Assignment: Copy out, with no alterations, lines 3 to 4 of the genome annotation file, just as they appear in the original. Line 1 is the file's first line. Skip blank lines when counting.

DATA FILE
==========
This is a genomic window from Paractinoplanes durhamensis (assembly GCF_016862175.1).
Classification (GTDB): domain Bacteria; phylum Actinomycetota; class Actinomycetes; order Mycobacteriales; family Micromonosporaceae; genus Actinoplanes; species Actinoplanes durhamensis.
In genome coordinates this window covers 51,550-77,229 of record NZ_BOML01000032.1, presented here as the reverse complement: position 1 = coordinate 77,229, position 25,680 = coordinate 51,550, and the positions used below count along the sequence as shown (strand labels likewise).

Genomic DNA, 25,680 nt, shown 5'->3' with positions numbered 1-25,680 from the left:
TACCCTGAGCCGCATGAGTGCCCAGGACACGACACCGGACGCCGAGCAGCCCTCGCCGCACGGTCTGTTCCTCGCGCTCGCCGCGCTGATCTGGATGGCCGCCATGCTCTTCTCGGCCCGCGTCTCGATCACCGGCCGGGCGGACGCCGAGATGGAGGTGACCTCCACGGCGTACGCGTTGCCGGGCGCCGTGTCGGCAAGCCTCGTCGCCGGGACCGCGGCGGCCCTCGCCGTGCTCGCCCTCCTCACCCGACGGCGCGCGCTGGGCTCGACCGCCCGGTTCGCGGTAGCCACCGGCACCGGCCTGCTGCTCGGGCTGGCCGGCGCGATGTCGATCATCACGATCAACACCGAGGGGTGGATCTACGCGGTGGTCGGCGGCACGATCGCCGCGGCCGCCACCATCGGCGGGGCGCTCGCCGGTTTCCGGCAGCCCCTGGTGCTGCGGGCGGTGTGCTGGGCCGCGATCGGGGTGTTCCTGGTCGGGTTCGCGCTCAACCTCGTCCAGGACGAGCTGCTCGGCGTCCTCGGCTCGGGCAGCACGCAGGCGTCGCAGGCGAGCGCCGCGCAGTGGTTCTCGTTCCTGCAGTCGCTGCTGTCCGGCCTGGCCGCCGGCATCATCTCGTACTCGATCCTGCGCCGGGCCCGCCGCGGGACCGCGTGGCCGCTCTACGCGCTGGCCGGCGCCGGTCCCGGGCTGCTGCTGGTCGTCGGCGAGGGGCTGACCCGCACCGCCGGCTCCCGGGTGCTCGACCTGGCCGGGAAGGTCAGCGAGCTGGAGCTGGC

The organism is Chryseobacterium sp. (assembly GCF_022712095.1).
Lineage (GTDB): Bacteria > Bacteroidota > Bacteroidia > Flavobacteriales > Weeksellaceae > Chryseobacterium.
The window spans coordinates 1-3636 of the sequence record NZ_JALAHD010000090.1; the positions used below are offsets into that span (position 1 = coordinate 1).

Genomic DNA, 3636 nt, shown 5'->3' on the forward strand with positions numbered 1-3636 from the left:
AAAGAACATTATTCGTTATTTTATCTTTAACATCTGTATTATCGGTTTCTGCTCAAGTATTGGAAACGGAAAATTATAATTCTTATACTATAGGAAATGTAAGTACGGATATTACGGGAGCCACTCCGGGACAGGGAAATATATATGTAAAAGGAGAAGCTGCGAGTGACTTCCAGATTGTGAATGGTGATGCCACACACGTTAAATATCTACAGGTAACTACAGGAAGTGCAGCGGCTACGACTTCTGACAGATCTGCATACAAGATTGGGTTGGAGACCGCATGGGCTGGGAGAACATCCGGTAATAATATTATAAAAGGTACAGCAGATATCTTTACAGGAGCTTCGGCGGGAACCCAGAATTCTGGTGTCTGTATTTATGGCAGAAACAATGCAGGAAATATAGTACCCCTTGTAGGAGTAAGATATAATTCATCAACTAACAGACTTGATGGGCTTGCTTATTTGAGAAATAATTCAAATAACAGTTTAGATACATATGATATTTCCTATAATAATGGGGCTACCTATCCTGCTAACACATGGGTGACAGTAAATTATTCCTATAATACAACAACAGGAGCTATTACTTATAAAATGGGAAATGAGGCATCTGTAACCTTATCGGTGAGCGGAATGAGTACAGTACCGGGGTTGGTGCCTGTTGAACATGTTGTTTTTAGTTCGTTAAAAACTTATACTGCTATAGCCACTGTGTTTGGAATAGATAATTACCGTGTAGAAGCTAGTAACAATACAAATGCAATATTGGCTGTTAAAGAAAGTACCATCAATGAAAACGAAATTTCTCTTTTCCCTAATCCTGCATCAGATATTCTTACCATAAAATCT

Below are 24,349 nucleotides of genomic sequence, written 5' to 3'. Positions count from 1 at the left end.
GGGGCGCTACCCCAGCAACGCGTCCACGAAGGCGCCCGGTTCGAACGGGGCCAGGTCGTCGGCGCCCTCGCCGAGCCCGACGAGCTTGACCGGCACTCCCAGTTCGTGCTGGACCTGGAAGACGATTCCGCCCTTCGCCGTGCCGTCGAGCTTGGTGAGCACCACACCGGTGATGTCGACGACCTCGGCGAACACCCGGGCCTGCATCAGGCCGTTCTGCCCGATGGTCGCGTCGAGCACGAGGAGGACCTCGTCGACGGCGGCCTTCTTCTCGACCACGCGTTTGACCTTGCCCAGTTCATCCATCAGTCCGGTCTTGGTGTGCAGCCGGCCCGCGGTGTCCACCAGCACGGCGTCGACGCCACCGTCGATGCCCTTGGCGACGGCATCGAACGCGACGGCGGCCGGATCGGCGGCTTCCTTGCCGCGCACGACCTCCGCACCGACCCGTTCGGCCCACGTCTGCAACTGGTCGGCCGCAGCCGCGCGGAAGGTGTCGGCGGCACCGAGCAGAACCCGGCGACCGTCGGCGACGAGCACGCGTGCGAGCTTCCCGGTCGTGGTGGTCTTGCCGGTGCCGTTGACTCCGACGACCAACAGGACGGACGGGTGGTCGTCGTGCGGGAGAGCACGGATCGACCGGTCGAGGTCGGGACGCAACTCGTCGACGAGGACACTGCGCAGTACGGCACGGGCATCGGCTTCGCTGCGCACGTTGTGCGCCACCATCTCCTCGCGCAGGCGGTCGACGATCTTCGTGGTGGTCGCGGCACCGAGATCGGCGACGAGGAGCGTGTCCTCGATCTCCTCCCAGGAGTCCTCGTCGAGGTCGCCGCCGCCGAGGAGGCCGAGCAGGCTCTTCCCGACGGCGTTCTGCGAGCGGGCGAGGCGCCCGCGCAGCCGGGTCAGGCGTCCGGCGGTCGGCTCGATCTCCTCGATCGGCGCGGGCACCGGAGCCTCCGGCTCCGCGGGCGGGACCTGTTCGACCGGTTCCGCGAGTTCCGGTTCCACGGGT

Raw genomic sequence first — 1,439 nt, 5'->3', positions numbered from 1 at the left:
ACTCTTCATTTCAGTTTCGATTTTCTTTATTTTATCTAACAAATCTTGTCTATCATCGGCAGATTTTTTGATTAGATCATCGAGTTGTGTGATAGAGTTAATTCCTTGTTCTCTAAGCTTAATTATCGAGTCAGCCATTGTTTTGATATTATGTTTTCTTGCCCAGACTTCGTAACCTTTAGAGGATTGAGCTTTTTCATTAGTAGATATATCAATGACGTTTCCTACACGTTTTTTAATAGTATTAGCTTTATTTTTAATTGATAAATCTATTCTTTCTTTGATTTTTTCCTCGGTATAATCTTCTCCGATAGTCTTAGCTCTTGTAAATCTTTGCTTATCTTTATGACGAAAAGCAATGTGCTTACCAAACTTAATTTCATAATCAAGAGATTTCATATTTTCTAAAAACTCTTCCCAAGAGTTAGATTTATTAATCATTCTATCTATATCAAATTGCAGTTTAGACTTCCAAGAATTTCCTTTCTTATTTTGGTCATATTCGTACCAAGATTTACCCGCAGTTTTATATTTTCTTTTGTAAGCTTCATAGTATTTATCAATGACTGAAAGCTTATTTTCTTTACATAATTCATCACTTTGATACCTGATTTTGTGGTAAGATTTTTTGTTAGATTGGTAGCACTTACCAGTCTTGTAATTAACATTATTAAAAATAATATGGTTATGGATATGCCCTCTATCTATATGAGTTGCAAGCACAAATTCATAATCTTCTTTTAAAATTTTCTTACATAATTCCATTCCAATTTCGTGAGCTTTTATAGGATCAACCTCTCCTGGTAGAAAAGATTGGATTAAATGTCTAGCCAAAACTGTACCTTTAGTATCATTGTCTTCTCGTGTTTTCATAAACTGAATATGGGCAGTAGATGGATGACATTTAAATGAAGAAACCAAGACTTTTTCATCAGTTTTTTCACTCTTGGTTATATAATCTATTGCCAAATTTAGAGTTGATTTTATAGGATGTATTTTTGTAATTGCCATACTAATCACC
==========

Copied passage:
In genome coordinates this window covers 51,550-77,229 of record NZ_BOML01000032.1, presented here as the reverse complement: position 1 = coordinate 77,229, position 25,680 = coordinate 51,550, and the positions used below count along the sequence as shown (strand labels likewise).

Genomic DNA, 25,680 nt, shown 5'->3' with positions numbered 1-25,680 from the left: